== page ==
In celebration of Surveyors Week during March 20-26, Geospatial Services Manager Josh Hoffmann shares his thoughts about choosing a career in surveying and the exciting mix of unexpected adventures and opportunities that can happen when working within the industry!
I have been blessed to work on so many diverse projects in my career from the Stan Musial Bridge to the Mid-America Airport. However, my first out of town project with TWM in 1994 was my favorite, and ultimately the reason I chose a career in surveying. We were hired by Rakers Electric to provide a topographic survey of the Bristol Motor Speedway in Bristol, TN. The survey was used to aid in the photometric design of the new permanent lighting installed in 1995. Previous to 1995, temporary lighting hauled in by trucks were used for the infamous Bass Pro Shops NRA Night Race from 1978 to 1994.
The scope of the survey was to obtain all features within the grandstand including seating, track, infield, and many other appurtenances. Because 3D scanning technology was not yet introduced to the surveying world, we located all of the features by conventional means. I became pretty familiar with the grounds and was especially intrigued by the bank of the track. The corner banking ranges from 24 to 28 degrees at each end. It was hard enough to walk up the bank, I couldn’t imagine driving a car around it at 140 MPH! What I could imagine, was trying to convince someone to take a car around this track. After we completed the week-long topographic survey, and dropping a ton of hints along the way, the manager of the facility allowed me to take a few laps in our rented Chevy Corsica.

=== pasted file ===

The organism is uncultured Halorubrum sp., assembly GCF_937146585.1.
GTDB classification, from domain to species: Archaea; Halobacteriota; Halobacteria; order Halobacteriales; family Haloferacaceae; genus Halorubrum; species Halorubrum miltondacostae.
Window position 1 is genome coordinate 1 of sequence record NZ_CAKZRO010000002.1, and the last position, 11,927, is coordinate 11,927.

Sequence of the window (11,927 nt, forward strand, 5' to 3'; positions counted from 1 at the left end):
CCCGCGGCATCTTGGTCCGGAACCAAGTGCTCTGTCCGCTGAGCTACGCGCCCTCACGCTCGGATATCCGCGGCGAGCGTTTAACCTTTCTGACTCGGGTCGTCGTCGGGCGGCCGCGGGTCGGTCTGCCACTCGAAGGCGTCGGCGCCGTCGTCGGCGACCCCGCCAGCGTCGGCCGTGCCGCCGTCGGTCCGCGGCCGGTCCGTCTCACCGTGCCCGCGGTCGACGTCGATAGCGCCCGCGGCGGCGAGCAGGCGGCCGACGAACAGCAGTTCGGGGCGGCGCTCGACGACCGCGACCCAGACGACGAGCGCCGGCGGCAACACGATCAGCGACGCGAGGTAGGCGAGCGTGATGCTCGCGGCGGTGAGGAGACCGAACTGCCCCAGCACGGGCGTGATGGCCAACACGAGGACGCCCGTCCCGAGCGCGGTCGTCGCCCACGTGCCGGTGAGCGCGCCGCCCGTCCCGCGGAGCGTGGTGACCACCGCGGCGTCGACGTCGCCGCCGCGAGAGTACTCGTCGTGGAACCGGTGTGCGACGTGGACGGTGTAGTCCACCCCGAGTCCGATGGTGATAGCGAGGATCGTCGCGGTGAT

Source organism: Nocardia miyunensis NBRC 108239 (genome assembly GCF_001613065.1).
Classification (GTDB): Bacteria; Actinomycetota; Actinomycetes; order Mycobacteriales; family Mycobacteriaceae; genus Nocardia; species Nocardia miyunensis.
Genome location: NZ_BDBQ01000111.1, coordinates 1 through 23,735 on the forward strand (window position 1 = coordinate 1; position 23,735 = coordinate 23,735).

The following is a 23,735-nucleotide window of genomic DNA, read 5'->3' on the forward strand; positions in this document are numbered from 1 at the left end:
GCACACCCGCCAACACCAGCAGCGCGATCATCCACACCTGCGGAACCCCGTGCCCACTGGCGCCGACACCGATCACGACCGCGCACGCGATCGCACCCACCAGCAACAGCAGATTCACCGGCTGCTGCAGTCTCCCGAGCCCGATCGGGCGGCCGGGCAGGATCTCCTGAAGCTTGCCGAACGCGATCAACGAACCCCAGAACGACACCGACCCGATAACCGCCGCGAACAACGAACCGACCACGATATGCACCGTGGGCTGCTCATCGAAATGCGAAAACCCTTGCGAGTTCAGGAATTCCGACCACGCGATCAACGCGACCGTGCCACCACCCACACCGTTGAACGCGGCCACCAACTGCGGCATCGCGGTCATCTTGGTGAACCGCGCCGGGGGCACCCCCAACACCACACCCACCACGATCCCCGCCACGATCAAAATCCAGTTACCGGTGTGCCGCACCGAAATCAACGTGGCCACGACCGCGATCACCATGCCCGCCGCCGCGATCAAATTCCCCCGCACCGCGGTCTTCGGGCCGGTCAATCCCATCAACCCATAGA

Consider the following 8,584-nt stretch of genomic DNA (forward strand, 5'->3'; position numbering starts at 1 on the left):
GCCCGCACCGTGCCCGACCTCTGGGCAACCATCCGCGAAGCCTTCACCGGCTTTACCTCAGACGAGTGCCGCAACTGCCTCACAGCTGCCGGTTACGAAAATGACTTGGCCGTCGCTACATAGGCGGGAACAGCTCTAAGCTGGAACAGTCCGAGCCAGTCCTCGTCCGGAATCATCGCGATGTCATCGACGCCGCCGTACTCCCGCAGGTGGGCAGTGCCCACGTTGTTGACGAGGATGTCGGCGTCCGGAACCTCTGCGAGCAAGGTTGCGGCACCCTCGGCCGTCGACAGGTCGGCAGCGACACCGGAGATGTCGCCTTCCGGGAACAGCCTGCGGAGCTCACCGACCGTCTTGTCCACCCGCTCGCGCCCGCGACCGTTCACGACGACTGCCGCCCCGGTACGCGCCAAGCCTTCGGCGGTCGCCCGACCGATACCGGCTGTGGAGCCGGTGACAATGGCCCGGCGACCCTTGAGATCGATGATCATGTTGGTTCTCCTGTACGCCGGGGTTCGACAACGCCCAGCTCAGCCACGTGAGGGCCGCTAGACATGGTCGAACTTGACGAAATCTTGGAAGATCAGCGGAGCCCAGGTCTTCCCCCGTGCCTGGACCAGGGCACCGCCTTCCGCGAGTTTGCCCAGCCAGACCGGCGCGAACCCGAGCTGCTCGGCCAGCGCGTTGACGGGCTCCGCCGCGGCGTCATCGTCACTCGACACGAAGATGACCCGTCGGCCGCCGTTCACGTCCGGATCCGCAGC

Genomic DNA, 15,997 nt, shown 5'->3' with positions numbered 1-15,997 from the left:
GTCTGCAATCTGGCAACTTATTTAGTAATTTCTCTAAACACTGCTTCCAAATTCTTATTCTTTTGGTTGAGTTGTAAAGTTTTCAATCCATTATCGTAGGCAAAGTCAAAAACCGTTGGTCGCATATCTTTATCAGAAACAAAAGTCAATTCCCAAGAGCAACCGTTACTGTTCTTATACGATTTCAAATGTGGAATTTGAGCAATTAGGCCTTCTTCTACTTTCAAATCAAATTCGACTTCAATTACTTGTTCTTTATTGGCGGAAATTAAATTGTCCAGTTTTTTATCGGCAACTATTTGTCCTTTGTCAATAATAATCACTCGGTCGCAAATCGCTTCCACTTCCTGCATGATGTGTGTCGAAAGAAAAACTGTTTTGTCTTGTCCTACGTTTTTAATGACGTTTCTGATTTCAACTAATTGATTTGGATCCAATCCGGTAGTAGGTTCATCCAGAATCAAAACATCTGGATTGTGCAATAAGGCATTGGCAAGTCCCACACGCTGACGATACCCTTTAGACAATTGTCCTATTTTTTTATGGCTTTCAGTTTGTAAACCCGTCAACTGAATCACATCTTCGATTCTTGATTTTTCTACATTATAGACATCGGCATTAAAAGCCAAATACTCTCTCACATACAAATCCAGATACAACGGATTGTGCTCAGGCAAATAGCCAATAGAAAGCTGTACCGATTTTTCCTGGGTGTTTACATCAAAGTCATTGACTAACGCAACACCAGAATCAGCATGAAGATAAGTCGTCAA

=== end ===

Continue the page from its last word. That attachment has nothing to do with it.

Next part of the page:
As I drove through the tunnel to gain access to the track, my 20-year-old mind was racing faster than the speed I was about to achieve. I kept thinking to myself, don’t wreck, or this will be a short tenure at TWM. I lined myself up on the straightaway, accelerated quickly (or so I thought), and started my first lap around the track. As I headed into the first corner, I thought the car was just going to fly off the track, but physics prevailed as the extremely steep embankment kept all four wheels on the pavement. I started gaining confidence with each passing lap and achieved a top speed of 90 MPH during the five-lap adventure. As the car came to a stop, I was pretty proud of myself for achieving such a high rate of speed (but mostly for not wrecking). That pride quickly diminished as I talked to the survey crew chief and the manager of the facility. The crew chief stated, “the car sounded pretty cool from the grandstand, but you were going so slow!” Although I was humbled, we all had a pretty good laugh.
As surveyors, you never know what project is around the corner. We have unique opportunities to work in a number of different industries. Having a broad work experience creates diverse knowledge and skills that make you a well-rounded employee and person. To me, these experiences are the reason I get out of bed in the morning.